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FROM THE BLACK DEATH
TO THE REIGN OF MARY I

(History of Oxford V)

 

Economic decline and the Reformation

In the 14th century there came a decline in prosperity and the Black Death (1349) dealt a heavy blow to what was, until then, an expanding population. One of the consequences of this decline was a surplus of land which was quickly bought up and used for the foundation of further University colleges in the 14th century. There followed a rapid building programme and massive reorganisation of the university structure, which brought a measure of isolation from the town where scholars were previously hosted in private houses. Teaching was now to be in the hands of the individual colleges.

Another social and religious upheaval was to have a remarkable influence on the development of the University, namely the Reformation. With Henry VIII came the dissolution of religious institutions and in Oxford this meant that the property held by the religious congregations was to pass into the hands of the colleges. This, of course, favoured the University. Christ Church, for example, was built upon the site of St Frideswide's (1546), then followed Trinity (1555), St John's (1555), Gloucester Hall (1560, which later became Worcester College).

However, there was also a negative aspect to this upheaval. Most of the scholars and lecturers were clerics and this meant a serious disruption of academic activities and a decline in the number of students. They were also dangerous times and perhaps the spread of radical ideas even more dangerous. These factors were enough to deter many from attending the University. During the reign of Mary I it was in Oxford that the Protestant martyrs Cranmer, Latimer and Ridley were burned in what is now Broad Street. As a consequence of the reorganisation of the church in England Henry VIII created the new diocese of Oxford and it was during his reign and precisely in 1542 that Oxford was granted the status of a city with its cathedral at Christ Church.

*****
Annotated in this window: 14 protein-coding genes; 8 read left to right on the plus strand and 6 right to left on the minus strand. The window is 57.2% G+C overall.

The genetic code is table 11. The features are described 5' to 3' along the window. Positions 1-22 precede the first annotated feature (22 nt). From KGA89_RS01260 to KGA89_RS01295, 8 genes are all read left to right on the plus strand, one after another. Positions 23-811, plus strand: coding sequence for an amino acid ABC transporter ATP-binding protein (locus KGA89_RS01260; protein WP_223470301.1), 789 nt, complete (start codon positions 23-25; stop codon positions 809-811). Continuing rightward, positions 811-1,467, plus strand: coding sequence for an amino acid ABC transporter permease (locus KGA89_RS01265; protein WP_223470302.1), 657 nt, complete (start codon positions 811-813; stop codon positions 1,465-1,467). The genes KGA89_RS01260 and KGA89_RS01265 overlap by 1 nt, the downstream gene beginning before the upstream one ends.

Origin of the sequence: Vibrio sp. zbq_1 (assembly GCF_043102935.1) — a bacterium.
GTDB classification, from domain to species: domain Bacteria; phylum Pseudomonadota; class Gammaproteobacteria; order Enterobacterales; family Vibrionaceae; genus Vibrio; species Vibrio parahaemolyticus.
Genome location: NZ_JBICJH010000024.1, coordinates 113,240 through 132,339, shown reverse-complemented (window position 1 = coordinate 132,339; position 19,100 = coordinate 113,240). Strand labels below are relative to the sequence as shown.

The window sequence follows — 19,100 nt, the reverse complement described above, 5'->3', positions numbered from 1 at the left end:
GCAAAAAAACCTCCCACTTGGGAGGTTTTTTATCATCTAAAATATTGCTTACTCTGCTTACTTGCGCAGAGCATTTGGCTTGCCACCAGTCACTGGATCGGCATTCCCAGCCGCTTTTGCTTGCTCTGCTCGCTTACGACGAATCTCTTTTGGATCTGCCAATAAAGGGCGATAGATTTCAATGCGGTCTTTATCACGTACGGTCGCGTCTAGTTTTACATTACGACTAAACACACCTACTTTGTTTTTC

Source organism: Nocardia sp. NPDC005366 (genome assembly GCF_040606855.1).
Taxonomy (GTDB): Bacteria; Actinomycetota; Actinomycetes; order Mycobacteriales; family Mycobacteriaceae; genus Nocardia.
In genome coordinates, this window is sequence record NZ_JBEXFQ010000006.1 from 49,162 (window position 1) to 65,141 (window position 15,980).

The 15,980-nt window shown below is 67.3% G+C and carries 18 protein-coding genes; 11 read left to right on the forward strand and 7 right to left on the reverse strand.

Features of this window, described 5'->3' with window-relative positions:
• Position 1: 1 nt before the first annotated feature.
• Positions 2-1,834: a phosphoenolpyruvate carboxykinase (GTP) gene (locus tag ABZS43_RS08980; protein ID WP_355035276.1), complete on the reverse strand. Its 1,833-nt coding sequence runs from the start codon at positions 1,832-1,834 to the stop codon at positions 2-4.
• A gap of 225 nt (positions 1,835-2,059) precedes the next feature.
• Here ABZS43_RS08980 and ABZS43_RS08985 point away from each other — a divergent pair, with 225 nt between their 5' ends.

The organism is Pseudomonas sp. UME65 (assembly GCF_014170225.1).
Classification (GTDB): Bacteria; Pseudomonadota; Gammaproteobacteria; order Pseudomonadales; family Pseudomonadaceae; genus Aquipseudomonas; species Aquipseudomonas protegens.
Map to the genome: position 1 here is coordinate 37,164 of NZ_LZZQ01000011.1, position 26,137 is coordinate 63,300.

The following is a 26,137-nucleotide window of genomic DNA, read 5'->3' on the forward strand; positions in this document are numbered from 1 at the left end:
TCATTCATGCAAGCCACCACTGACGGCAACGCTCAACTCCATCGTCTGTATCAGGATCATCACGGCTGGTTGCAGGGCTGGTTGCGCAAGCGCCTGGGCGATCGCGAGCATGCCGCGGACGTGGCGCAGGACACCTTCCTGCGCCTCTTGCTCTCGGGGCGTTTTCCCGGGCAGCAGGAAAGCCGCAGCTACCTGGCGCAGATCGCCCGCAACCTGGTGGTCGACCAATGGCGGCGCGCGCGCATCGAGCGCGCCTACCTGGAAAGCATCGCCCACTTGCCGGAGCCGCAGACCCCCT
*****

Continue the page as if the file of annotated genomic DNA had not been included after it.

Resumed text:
The decline and prosperity of the University always brought in its wake a corresponding decline in the prosperity of the town which provided scribes, bookbinders, and other craftsmen connected with the academic world. These were hard times for Oxford, the very existence of the University that gave the town wealth and prestige was passing through a precarious stage in its development.

 

RJW
 


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latest update: 9/3/03